The origins of the opioid epidemic can be traced to the 1990s, when the first time-released opioid pain relievers entered the market, pharmaceutical companies assured the medical community they were not addictive and healthcare providers began to prescribe them at a rapid rate.
By the time it became clear that opioids are indeed addictive, the misuse of both prescription and illegal opioids was rampant across the country, and in 2017 the Department of Health and Humas Services had declared a public health emergency to deal with the opioid crisis.
Today, millions of people are dependent on these dangerous painkillers and more than 130 people die every day from opioid overdose. These numbers – from the National Center for Health Statistics and the National Survey on Drug Use and Health – paint a grim picture:
Opioids are very effective pain relievers that work by binding to receptors in the brain and central nervous system to block the transmission of pain signals. They are often prescribed by physicians to help a patient manage pain after surgery or an accident.
It’s easy to become physically and psychologically dependent on opioids, however, and people who become addicted often seek out more opioids after their prescription runs out. Opioid addicts often resort to drastic behavior to get more pills – seeing a different doctor to get a new prescription, forging prescriptions, getting pills from family members or friends, or as a last resort, seeking out illegal opioids from drug dealers.
Besides the serious health implications, an opioid addiction can have a profound impact on the lives of the user and those around them. The CDC estimates that the economic impact of opioid abuse is $78 billion a year, because of increased health care costs, lost productivity, addiction treatment costs and criminal justice involvement.
Other issues that can be attributed to the fallout from opioid abuse include:
The terms opiates and opioids are often used interchangeably, but they have slightly different meanings. Opiates are natural opioids that come from the opium alkaloid compounds found in poppy plants. These include heroin, codeine and morphine.
The term opioids refer to all forms of opiates, both natural and synthetic, and includes those that can be manufactured in a lab. Examples of synthetic opioids include fentanyl, hydrocodone, oxycodone, and methadone, among others. Fentanyl, which is 100 times stronger than morphine, is an especially dangerous synthetic opioid that is often used by drug dealers to “spike” other drugs. It is largely responsible for the increase in opioid overdoses and deaths.
Opioids are highly addictive in nature, so it’s easy to develop a dependence with sustained use. When someone uses opioids regularly, they develop a tolerance. In these cases, if they stop using opioids for even a short period, they experience physical and psychological withdrawal symptoms such as tremors, nausea, vomiting, insomnia and abdominal cramping.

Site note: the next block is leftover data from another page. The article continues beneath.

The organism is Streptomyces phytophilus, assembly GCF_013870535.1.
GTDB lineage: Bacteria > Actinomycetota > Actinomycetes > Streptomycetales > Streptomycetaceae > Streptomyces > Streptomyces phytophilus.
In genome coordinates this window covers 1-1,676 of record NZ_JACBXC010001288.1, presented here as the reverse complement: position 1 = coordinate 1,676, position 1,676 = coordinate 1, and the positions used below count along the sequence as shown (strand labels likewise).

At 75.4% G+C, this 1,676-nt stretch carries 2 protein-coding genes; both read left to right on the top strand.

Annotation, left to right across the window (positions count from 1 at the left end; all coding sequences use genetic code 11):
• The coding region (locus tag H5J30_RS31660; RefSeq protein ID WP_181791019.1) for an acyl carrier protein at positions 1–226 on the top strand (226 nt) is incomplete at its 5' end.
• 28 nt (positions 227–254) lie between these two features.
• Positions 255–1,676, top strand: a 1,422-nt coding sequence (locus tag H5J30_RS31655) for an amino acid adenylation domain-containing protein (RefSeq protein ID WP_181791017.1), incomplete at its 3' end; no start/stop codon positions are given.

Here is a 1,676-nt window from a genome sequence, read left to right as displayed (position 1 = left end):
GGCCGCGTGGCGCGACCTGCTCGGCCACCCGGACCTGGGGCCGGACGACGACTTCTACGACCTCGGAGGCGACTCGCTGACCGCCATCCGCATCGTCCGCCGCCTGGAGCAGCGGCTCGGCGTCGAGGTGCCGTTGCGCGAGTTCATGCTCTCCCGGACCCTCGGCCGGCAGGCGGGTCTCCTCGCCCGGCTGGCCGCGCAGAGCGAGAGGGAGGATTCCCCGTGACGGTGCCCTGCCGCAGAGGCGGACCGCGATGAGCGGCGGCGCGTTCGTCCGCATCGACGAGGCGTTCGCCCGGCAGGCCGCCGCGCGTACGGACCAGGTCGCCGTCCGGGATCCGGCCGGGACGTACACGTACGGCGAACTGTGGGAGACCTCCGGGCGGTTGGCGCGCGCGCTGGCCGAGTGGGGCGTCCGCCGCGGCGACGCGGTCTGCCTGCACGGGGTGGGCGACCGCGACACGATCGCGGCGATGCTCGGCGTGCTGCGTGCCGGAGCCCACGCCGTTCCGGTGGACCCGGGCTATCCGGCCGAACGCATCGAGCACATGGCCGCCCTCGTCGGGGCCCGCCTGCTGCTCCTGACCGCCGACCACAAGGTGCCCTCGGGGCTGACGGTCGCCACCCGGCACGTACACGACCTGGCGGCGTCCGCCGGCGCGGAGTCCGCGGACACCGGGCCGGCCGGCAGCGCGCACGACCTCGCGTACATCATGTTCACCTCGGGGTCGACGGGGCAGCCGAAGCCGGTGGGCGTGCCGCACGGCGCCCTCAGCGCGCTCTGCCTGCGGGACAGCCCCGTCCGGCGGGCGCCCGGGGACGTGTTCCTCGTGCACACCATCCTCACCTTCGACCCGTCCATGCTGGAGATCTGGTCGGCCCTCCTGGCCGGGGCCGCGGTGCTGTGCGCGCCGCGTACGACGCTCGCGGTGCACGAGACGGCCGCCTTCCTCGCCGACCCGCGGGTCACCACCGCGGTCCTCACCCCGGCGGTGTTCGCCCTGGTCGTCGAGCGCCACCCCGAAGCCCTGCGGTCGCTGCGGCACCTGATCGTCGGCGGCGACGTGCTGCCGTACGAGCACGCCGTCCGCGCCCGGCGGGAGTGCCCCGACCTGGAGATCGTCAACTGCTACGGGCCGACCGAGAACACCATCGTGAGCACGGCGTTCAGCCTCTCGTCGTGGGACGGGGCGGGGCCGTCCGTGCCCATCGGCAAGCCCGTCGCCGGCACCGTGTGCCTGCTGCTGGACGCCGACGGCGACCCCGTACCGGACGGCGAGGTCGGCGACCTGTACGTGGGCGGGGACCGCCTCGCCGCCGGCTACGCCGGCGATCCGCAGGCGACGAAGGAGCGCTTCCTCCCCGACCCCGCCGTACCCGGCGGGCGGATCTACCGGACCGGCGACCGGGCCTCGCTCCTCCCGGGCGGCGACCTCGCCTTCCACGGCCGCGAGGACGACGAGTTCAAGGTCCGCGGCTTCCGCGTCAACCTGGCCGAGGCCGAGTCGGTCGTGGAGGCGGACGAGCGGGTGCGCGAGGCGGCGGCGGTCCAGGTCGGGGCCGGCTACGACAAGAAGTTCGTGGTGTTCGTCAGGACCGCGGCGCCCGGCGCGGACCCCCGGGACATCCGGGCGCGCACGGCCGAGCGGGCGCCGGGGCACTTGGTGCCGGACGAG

Other signs of an opioid addiction include:
As a person’s addiction grows stronger, so does their tolerance, and the risk of an overdose increases because they begin taking larger doses more frequently to get the same effect. Someone who is overdosing on opioids may experience shallow breathing, unresponsiveness, vomiting, and constricted pupils. If you see these symptoms, get medical help immediately.
As a fully accredited treatment facility for opioid addiction, Golden Peak Recovery provides a full continuum of care for opioid addiction treatment. We conduct a thorough assessment of your physical and mental health, taking into consideration any co-occurring disorders such and anxiety or depression that may contribute to your addiction, and create an individualized recovery plan tailored to meet your specific needs.
If you require a medical detox, you have around-the-clock care and supervision to ensure you get through this process as safely and comfortably as possible. Depending on the severity of your addiction, we may administer buprenorphine or methadone, two prescription drugs that can help ease withdrawal symptoms. It normally takes about five to seven days for the majority of the symptoms to dissipate.
Following detox, our counselors and therapists use holistic, evidence-based drug addiction treatments to identify the root causes of your substance abuse. Cognitive-behavioral therapy, a very effective therapy for addiction treatment, shows you how to replace negative behaviors with healthy alternatives. You learn life skills and coping mechanisms that give you better outlets when faced with triggering situations. We also offer aftercare programs that provide the support you need to stay sober after your rehab is complete.